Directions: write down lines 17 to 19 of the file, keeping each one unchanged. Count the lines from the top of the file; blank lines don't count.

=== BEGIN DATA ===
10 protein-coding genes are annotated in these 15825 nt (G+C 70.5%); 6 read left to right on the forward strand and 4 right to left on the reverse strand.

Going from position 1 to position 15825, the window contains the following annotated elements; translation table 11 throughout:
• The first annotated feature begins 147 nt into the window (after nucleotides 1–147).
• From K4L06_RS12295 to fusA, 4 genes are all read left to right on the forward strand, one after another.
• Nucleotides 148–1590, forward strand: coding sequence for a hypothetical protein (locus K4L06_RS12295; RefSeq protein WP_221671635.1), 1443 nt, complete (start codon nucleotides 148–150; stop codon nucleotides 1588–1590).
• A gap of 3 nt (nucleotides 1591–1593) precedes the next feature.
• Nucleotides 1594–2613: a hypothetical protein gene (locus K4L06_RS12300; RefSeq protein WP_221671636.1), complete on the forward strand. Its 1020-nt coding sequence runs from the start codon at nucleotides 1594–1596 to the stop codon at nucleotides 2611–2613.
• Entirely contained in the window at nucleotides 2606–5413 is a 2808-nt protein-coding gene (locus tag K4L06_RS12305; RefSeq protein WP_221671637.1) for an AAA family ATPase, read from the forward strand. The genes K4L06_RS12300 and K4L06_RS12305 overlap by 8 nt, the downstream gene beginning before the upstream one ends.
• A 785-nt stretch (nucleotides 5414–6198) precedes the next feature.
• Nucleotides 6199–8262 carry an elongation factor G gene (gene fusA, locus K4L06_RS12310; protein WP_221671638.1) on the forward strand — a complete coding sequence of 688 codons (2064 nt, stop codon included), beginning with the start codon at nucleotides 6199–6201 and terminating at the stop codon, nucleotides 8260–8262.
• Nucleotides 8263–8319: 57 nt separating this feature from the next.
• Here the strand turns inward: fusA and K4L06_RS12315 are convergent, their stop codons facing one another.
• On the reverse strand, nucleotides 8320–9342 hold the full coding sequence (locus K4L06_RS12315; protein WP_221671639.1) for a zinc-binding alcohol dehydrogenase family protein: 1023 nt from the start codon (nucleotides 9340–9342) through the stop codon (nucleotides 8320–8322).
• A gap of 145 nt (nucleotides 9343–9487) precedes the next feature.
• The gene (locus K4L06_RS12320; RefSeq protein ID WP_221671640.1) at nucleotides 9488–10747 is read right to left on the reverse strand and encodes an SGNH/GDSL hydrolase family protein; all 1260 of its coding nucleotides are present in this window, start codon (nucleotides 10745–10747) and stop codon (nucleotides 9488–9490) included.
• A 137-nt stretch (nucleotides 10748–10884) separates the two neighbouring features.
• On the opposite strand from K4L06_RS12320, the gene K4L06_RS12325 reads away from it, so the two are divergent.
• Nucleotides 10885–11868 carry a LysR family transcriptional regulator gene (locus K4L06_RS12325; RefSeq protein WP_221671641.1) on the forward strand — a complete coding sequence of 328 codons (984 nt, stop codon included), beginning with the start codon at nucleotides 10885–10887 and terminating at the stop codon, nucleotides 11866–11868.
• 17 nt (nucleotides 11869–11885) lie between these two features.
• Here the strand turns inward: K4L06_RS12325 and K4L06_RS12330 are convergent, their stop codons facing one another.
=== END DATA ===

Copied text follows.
• On the opposite strand from K4L06_RS12320, the gene K4L06_RS12325 reads away from it, so the two are divergent.
• Nucleotides 10885–11868 carry a LysR family transcriptional regulator gene (locus K4L06_RS12325; RefSeq protein WP_221671641.1) on the forward strand — a complete coding sequence of 328 codons (984 nt, stop codon included), beginning with the start codon at nucleotides 10885–10887 and terminating at the stop codon, nucleotides 11866–11868.
• 17 nt (nucleotides 11869–11885) lie between these two features.